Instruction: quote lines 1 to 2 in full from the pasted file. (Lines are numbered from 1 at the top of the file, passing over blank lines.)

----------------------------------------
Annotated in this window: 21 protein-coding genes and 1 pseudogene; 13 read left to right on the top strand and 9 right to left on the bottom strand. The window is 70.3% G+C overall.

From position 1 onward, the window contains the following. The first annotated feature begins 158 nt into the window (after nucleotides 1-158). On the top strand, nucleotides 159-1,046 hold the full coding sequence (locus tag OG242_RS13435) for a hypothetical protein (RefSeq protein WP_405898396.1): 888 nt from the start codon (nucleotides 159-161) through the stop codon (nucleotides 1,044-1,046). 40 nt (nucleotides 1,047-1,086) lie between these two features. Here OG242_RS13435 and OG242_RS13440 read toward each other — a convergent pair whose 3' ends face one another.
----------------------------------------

Annotated in this window: 21 protein-coding genes and 1 pseudogene; 13 read left to right on the top strand and 9 right to left on the bottom strand. The window is 70.3% G+C overall.

From position 1 onward, the window contains the following. The first annotated feature begins 158 nt into the window (after nucleotides 1-158). On the top strand, nucleotides 159-1,046 hold the full coding sequence (locus tag OG242_RS13435) for a hypothetical protein (RefSeq protein WP_405898396.1): 888 nt from the start codon (nucleotides 159-161) through the stop codon (nucleotides 1,044-1,046). 40 nt (nucleotides 1,047-1,086) lie between these two features. Here OG242_RS13435 and OG242_RS13440 read toward each other — a convergent pair whose 3' ends face one another.